The Dow Jones Industrial Average (DJINDICES:^DJI) is down 0.64% as of 3:25 p.m. EST and other indexes are also selling off without a major driver. It could be year-end profit taking, fear of tapering, or a reaction to the small budget deal in Washington, D.C. last night, but the sell-off is widespread.
The end of the year can often bring strange swings in the market. Day to day there's little economic or earnings data to drive investment decisions and taking both tax gains and losses can lead to increased volatility. Keep in mind that the Dow Jones Industrial Average is still up 24.4% this year when you include dividends, which is a great year no matter how you look at it.
Leading a sagging Dow
One stock that isn't down is Visa (NYSE:V), which has advanced 3.1% today and saved the Dow from even bigger losses.
The big driver of Visa's gains is actually competitor MasterCard (NYSE:MA), which announced a 10-for-1 stock split, a $3.5 billion share repurchase program, and an 83% dividend increase to $1.10 per share quarterly. After the stock split the dividend will be $0.11 per quarter.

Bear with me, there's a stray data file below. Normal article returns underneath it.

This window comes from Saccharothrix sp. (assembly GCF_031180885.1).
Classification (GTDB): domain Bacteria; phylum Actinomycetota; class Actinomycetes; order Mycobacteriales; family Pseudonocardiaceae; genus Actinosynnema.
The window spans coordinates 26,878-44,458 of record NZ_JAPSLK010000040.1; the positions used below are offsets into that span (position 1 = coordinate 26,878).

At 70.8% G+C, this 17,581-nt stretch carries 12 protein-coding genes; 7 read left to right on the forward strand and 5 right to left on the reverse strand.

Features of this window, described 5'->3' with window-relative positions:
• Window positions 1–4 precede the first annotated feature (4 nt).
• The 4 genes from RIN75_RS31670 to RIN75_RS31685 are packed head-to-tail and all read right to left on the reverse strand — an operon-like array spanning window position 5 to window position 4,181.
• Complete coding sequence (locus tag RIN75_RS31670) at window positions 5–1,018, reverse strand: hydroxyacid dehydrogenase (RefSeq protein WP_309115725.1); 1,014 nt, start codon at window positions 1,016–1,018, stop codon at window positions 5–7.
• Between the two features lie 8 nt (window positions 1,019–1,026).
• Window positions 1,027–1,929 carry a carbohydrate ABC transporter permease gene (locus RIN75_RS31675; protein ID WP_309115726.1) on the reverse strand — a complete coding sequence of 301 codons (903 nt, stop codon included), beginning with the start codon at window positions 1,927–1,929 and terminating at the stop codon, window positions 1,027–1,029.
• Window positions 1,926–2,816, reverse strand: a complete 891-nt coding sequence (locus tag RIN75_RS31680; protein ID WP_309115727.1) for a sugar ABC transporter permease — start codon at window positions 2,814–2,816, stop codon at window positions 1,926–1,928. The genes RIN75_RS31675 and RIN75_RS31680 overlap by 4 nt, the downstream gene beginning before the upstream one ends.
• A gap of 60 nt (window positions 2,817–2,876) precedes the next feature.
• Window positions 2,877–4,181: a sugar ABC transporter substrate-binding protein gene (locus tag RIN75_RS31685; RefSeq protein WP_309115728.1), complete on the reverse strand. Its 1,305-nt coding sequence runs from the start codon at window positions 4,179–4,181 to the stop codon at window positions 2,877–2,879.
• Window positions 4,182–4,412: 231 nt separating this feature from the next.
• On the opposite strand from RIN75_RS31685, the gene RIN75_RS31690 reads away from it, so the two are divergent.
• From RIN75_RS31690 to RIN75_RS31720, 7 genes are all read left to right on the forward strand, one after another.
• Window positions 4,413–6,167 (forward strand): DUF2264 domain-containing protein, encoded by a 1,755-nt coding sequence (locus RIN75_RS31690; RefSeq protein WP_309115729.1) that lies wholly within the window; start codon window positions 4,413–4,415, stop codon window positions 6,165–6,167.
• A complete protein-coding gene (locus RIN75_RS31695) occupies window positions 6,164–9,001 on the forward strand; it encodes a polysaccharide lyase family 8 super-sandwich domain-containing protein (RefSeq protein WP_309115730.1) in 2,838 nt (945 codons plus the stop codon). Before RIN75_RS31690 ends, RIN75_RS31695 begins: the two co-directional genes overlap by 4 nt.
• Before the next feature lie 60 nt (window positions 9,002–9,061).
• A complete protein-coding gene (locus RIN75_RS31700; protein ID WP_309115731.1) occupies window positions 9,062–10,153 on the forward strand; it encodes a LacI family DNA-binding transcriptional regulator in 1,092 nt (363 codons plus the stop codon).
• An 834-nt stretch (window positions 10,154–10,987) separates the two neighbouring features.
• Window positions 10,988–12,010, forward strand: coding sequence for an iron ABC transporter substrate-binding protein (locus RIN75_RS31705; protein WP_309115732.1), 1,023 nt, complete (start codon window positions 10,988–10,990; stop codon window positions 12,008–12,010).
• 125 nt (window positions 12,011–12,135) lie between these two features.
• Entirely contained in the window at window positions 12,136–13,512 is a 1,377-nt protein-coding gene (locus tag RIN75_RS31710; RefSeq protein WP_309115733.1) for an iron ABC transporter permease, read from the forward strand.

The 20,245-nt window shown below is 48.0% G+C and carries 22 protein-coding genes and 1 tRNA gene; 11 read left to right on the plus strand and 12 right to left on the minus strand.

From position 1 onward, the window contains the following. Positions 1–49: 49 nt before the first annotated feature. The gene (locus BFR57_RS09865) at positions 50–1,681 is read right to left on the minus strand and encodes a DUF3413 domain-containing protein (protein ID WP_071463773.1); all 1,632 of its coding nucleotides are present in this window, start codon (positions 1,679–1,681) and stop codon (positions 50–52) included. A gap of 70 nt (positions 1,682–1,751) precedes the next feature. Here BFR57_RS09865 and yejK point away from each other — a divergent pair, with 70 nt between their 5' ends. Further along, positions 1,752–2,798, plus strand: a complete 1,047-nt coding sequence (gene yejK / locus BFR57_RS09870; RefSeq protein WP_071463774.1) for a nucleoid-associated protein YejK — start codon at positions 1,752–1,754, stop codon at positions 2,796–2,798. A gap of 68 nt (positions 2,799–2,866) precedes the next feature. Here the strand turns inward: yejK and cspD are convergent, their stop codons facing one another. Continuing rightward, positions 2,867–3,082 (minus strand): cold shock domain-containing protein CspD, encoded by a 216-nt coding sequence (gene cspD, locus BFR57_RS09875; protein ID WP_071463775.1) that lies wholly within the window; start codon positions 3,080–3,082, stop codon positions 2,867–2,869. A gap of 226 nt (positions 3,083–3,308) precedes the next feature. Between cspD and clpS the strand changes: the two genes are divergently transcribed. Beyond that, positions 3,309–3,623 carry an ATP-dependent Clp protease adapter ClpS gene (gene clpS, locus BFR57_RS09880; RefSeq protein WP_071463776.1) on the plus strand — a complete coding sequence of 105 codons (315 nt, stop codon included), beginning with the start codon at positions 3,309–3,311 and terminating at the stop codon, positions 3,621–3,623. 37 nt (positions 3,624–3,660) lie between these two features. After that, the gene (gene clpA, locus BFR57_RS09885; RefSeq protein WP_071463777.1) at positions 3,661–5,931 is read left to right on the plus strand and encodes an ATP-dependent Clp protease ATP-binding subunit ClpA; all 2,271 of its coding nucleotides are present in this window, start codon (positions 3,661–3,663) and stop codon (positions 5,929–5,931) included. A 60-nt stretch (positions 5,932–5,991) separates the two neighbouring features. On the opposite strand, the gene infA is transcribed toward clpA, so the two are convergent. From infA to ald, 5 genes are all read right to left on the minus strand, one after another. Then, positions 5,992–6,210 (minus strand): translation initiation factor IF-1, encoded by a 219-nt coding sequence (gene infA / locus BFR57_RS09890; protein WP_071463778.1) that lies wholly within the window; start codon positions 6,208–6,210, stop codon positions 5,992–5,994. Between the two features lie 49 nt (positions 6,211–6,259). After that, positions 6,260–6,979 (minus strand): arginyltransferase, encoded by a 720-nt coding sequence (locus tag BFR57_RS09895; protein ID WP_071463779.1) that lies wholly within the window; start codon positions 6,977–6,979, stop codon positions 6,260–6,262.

Visa and MasterCard often move in tandem and for good reason: Both companies profit from increased consumer transactions, and you can see below they are seeing strong net income growth as credit cards grow in popularity.
MasterCard's dividend increase is nice, but the stock still only yields 0.55% after the boost. By contrast, Visa yields 0.8% right now.
I think both companies have the cash flow to return a lot more cash to investors. As the economy improves they'll probably do so more aggressively.
Today's Dow move looks big but without any major driver I'll chalk it up to noise investors have to get used to over the long term. Visa and MasterCard's moves are a little more substantial because MasterCard is making a statement by increasing payouts to investors. The hope is that Visa will do the same thing in the near future.
Fool contributor Travis Hoium has no position in any stocks mentioned. The Motley Fool recommends MasterCard and Visa. The Motley Fool owns shares of MasterCard and Visa. Try any of our Foolish newsletter services free for 30 days. We Fools may not all hold the same opinions, but we all believe that considering a diverse range of insights makes us better investors. The Motley Fool has a disclosure policy.